I love New York but I live in Israel.
DLP (Data Loss Prevention or extrusion prevention) is an important category of IT security that helps protect data from leaving the network. Keeping the good stuff in, as opposed to keeping the bad guys out.
Israel has a booming IT security industry with Checkpoint, Radware, Algosec, Cyberark, Aladdin, Allot, Yoggie, Adi Shamir and numerous small security startups. It’s hard to show a customer something new. There is a lot of innovation in security here and just about everybody has a Checkpoint firewall. In Israel, Checkpoint is a de-facto gold standard for security product features. Gil Schwed would like to see DLP in the gateway but Checkpoint is still at the strategy stage with DLP apparently – as a result a lot of Israeli companies have passed on this technology.
Websense acquired an Israeli company a couple years ago called Port Authority, which is a really strange name for a content inspection system and even more weird if you had ever been in the seedy old Port Authority terminal in New York on 42d street back in the 60s and 70s – with the dirt, gasoline fumes and the most variegated types of humanity to be found on a New York street – prostitutes, con men and transvestites….
Anyhow, I digress.
A colleague asked me this week to compare Fidelis XPS Extrusion Prevention system with Websense DLP. This is more or less what I told him:
For larger firms – Fidelis XPS is the best fit you can get, being extremely scalable, easy to install and economical to maintain. If you run a business unit with a Microsoft network of up to 1000 users and well defined requirements to prevent leakage of MS Office documents; Websense is a viable option. See points 1-3 below:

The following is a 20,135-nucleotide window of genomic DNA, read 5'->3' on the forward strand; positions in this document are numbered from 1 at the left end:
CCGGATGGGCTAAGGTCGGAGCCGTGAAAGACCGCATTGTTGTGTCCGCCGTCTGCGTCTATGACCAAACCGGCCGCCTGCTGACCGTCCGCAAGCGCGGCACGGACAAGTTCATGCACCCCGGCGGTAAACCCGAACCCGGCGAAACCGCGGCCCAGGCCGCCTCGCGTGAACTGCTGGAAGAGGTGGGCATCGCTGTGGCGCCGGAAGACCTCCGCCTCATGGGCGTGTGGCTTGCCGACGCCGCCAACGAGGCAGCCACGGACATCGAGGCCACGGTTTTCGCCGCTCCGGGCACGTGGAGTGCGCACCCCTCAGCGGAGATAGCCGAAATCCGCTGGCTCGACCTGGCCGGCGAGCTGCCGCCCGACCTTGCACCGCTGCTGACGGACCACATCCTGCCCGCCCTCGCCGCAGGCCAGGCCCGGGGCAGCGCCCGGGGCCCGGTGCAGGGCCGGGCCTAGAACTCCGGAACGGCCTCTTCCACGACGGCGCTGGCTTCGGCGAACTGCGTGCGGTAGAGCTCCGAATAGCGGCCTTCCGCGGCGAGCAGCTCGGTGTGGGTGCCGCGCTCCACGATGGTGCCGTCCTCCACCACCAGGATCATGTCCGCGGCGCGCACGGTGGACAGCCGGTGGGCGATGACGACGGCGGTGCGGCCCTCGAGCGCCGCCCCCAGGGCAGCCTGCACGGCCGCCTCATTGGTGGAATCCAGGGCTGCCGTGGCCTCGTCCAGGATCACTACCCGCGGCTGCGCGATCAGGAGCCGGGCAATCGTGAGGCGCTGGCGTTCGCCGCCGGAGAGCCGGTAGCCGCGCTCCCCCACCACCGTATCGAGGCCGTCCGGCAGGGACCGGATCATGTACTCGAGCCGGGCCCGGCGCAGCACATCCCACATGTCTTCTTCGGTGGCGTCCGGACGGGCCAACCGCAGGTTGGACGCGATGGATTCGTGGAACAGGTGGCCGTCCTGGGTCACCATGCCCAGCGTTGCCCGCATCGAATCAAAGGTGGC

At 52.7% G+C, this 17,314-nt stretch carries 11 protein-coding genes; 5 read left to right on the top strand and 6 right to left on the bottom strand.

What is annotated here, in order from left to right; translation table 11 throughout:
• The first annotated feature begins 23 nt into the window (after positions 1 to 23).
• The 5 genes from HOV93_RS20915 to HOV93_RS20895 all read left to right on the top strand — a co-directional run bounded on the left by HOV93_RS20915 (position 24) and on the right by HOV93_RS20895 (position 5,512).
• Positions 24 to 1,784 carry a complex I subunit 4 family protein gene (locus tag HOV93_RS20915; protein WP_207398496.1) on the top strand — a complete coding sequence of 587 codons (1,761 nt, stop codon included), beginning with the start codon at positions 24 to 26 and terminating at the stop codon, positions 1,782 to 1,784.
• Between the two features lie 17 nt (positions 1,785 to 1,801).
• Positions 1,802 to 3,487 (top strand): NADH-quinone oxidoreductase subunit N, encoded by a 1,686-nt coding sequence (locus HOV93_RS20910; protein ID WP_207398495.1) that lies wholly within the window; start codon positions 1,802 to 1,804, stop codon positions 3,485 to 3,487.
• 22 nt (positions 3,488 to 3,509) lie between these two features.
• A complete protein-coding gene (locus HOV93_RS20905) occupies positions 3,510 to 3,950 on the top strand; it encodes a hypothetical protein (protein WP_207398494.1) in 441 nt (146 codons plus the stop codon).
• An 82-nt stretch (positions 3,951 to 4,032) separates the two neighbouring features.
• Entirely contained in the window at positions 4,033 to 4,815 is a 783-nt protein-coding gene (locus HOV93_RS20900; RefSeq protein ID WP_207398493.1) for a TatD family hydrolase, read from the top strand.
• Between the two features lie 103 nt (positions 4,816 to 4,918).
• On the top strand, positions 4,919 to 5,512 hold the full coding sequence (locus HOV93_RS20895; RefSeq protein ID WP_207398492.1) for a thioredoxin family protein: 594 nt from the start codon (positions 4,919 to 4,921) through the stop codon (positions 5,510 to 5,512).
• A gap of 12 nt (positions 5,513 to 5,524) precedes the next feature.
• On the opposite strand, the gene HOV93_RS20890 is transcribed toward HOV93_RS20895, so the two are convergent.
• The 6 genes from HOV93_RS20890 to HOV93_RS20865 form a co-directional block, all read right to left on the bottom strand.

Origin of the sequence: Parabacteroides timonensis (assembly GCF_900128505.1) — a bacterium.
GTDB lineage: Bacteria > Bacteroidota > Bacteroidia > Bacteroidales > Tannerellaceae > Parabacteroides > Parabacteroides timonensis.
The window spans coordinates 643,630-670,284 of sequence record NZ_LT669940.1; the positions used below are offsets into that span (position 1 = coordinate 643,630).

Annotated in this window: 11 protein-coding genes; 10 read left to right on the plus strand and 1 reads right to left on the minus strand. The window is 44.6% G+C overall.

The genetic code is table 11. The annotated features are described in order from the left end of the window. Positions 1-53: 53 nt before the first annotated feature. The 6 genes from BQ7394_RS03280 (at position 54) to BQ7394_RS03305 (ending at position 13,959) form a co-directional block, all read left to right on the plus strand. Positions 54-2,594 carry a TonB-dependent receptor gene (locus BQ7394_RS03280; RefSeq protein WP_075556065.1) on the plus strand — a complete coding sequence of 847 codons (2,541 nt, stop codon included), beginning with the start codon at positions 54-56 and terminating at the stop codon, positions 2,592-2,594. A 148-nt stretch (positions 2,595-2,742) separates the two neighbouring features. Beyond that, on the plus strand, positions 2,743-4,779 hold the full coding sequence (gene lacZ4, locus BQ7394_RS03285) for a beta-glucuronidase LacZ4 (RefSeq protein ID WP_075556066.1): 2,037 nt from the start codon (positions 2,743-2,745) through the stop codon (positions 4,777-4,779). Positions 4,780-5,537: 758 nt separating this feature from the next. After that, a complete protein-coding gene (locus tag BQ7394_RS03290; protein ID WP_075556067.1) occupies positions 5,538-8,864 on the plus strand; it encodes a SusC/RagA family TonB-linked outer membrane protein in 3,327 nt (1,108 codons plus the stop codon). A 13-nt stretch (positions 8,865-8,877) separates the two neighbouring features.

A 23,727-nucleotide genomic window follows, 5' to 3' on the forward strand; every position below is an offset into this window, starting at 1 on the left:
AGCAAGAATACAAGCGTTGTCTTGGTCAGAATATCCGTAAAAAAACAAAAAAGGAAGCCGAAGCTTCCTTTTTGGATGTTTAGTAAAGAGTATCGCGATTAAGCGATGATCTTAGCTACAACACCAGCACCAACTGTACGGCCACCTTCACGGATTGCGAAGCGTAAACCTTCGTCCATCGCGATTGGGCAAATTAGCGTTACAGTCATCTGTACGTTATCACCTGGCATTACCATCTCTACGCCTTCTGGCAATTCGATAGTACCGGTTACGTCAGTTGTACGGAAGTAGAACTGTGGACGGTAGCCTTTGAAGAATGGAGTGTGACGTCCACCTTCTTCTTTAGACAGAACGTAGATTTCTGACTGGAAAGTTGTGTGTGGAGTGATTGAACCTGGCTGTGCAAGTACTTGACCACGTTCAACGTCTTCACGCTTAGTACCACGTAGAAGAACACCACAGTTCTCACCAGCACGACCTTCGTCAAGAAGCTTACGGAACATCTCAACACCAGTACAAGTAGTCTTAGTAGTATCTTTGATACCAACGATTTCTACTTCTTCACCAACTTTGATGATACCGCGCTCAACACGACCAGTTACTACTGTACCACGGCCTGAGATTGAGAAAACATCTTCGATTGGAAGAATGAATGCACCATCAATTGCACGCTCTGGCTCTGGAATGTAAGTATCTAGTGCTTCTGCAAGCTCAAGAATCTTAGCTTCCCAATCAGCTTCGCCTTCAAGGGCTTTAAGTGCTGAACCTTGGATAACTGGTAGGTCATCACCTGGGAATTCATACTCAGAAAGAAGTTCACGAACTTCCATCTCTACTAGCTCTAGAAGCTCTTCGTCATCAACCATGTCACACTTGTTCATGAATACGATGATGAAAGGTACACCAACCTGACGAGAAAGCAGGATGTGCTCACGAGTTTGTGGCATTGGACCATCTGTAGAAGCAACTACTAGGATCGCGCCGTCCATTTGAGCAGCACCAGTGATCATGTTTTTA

1) With Websense you have to classify and index your documents. The server that does that creates a man in the middle vulnerability and adds load to your Windows file server – since the scanner is constantly hitting documents on the file server. Introducing MITM vulnerabilities and more load on your Windows file and print servers are two headaches I would try to avoid.
2) Conceptually, the Websense DLP product is designed for outbound traffic and doesn’t play in the internal security space.
Fidelis XPS is based on NCP – a Layer 2 sniffer with full session reassembly running at full 1GB/s. Websense uses inline forward proxies and appears to melt down at less than 100MB/s. A forward proxy can be exploited and is blind to a wide variety of data leakage attacks – for example – sending data with an HTTP GET command to an external server. That’s a trivial exploit and easy way to steal data, The new Fidelis XPS Internal product supports DB2 and Oracle and is an effective way for preventing data loss inside the network, elevation of privilege and abuse of privilege. Abuse of privilege by an outsourced Oracle DBA is a vulnerability that is mitigated extremely well by Fidelis XPS Internal.
3) Conceptually, Websense DLP assumes that you know how to classify your data Fidelis XPS enables data classification, of course, but all my active Fidelis XPS users have found that Fidelis XPS is extremely good at discovering new vulnerabilities. The Fidelis XPS Command Post is a lot like one of those real-time early warning systems where you can see terrorists spinning up mobile missile launchers.
It’s like this, I told my friend. it depends if you think about security from a defensive or a strategic perspective.
If you think about security from a defensive perspective, you think you know everything and you don’t have too big a business unit to manage (i.e. you’re an Israeli) – go ahead and buy Websense.
If you think about security from strategic perspective, you think you have a lot to learn and you’d rather block high-profile attacks (first shooter advantage) and get an early warning of new inbound threats – you are thinking about security from a strategic perspective. Get Fidelis XPS.